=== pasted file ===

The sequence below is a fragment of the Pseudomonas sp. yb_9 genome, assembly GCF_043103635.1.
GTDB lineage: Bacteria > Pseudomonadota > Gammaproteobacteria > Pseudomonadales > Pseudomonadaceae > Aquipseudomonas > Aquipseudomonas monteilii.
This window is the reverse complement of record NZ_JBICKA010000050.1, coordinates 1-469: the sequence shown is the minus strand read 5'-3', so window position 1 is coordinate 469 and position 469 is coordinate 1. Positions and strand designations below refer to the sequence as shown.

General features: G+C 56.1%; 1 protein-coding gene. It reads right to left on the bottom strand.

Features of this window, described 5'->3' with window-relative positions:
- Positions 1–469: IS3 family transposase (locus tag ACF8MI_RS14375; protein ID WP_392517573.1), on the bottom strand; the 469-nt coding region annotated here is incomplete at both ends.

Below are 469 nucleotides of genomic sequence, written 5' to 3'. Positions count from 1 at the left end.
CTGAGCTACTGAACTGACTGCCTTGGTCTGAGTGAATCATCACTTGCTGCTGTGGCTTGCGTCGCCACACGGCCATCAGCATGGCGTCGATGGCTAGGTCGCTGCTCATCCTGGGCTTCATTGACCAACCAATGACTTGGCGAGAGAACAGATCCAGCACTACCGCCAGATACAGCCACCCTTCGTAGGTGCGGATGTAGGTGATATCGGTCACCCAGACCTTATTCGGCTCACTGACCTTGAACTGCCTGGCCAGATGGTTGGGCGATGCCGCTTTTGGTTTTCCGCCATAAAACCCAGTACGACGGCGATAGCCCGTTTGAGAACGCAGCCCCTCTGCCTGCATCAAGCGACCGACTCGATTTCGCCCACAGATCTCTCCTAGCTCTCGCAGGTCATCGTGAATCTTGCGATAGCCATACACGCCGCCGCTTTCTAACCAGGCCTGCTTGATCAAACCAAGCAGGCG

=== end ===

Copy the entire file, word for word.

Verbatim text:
The sequence below is a fragment of the Pseudomonas sp. yb_9 genome, assembly GCF_043103635.1.
GTDB lineage: Bacteria > Pseudomonadota > Gammaproteobacteria > Pseudomonadales > Pseudomonadaceae > Aquipseudomonas > Aquipseudomonas monteilii.
This window is the reverse complement of record NZ_JBICKA010000050.1, coordinates 1-469: the sequence shown is the minus strand read 5'-3', so window position 1 is coordinate 469 and position 469 is coordinate 1. Positions and strand designations below refer to the sequence as shown.

General features: G+C 56.1%; 1 protein-coding gene. It reads right to left on the bottom strand.

Features of this window, described 5'->3' with window-relative positions:
- Positions 1–469: IS3 family transposase (locus tag ACF8MI_RS14375; protein ID WP_392517573.1), on the bottom strand; the 469-nt coding region annotated here is incomplete at both ends.

Below are 469 nucleotides of genomic sequence, written 5' to 3'. Positions count from 1 at the left end.
CTGAGCTACTGAACTGACTGCCTTGGTCTGAGTGAATCATCACTTGCTGCTGTGGCTTGCGTCGCCACACGGCCATCAGCATGGCGTCGATGGCTAGGTCGCTGCTCATCCTGGGCTTCATTGACCAACCAATGACTTGGCGAGAGAACAGATCCAGCACTACCGCCAGATACAGCCACCCTTCGTAGGTGCGGATGTAGGTGATATCGGTCACCCAGACCTTATTCGGCTCACTGACCTTGAACTGCCTGGCCAGATGGTTGGGCGATGCCGCTTTTGGTTTTCCGCCATAAAACCCAGTACGACGGCGATAGCCCGTTTGAGAACGCAGCCCCTCTGCCTGCATCAAGCGACCGACTCGATTTCGCCCACAGATCTCTCCTAGCTCTCGCAGGTCATCGTGAATCTTGCGATAGCCATACACGCCGCCGCTTTCTAACCAGGCCTGCTTGATCAAACCAAGCAGGCG